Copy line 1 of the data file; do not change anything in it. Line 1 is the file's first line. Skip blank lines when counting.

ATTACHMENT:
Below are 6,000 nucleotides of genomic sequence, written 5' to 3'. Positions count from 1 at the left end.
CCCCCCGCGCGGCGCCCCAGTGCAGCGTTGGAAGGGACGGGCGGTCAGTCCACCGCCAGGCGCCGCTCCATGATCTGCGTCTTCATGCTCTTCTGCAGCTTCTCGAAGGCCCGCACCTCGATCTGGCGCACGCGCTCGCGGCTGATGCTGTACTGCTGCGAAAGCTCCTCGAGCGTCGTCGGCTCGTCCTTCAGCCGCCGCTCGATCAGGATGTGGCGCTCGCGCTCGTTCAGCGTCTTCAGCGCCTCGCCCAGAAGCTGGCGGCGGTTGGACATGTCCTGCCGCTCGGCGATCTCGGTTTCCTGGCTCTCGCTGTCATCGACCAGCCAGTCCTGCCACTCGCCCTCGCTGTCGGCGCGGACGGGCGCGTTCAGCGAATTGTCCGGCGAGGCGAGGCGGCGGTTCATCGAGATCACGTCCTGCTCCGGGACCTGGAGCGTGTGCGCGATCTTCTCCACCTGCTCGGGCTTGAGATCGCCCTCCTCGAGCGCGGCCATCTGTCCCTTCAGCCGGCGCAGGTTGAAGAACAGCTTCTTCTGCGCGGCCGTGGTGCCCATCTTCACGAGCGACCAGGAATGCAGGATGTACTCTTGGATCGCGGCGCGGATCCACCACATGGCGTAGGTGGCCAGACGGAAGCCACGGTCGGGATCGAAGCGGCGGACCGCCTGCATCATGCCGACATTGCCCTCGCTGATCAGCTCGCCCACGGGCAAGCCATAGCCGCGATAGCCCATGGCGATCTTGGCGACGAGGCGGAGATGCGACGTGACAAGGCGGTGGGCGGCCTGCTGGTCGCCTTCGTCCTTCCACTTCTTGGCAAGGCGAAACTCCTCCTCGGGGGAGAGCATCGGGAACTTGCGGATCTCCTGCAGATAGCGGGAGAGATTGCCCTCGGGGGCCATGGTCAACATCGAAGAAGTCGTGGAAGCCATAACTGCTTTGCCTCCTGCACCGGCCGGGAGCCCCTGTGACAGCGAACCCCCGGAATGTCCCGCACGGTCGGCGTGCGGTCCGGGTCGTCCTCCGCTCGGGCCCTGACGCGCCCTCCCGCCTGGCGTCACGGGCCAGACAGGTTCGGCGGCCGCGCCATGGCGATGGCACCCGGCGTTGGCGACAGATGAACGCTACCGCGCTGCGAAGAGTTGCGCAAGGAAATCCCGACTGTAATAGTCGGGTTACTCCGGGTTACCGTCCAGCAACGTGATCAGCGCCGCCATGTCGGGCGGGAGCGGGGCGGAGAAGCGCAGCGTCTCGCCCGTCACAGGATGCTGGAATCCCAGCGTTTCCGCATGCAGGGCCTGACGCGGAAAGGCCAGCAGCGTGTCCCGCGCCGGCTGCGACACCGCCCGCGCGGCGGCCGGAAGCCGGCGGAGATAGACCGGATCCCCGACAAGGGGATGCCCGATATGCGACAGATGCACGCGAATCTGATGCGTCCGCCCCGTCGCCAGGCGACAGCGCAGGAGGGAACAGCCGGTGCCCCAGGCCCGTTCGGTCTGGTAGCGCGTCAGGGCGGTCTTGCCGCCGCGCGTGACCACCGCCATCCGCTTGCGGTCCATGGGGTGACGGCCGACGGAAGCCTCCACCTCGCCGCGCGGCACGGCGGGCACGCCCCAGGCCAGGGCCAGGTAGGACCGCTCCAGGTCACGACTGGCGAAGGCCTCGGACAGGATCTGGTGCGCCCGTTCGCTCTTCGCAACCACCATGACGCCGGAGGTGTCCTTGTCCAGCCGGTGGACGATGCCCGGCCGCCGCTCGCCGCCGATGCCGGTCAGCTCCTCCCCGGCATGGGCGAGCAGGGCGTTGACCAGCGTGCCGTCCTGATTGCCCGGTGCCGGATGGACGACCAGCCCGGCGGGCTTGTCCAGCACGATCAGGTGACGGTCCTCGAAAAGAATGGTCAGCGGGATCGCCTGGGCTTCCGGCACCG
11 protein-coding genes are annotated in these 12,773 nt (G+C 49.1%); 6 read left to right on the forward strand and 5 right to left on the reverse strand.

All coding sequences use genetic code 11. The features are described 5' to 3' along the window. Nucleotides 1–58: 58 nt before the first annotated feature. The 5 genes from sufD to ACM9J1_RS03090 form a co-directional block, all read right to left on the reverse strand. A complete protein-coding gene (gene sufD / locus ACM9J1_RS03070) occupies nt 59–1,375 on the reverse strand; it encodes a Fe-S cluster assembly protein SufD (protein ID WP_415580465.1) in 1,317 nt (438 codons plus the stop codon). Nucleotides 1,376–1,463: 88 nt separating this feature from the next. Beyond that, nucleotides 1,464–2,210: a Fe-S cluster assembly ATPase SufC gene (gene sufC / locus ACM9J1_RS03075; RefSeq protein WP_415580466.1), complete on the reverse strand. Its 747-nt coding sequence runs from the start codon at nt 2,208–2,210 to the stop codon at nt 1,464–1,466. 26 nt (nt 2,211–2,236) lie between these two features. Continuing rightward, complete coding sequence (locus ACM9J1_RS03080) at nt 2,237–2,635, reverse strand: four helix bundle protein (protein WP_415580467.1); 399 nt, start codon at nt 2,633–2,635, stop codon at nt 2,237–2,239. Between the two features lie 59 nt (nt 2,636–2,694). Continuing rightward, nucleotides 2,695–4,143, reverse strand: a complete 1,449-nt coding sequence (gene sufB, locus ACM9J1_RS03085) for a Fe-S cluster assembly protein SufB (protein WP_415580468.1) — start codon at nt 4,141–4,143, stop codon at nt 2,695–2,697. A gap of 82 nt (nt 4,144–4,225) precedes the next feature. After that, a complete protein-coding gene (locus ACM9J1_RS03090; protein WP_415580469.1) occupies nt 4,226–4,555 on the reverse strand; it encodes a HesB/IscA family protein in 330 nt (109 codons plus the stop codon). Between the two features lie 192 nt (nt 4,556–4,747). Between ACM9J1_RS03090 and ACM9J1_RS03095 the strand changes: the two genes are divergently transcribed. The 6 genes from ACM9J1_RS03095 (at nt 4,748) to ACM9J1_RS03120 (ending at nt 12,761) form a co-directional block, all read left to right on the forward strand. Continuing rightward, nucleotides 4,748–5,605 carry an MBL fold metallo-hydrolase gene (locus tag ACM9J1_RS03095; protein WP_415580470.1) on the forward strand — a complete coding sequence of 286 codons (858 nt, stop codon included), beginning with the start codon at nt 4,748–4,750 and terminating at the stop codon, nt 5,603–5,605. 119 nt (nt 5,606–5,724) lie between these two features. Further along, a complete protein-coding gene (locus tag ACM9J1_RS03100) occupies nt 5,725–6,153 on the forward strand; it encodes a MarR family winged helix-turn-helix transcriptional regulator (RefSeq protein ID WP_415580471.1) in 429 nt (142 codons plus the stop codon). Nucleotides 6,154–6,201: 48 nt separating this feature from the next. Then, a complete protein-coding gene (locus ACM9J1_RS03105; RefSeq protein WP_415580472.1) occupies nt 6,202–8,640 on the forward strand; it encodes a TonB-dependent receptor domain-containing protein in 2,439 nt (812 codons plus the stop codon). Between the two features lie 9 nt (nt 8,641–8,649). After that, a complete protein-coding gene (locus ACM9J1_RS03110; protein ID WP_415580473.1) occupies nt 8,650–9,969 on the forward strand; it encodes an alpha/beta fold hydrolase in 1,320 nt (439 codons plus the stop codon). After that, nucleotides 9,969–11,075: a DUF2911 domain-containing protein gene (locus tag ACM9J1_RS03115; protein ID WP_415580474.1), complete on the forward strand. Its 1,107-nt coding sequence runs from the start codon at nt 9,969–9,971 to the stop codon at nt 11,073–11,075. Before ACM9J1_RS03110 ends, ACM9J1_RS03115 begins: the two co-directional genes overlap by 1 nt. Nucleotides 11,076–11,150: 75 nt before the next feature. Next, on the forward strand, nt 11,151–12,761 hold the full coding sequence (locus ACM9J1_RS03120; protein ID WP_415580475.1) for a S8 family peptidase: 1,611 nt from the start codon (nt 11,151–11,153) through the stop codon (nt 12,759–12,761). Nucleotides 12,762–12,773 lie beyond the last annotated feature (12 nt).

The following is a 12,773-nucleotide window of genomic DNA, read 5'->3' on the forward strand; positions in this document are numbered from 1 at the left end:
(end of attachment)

Below are 6,000 nucleotides of genomic sequence, written 5' to 3'. Positions count from 1 at the left end.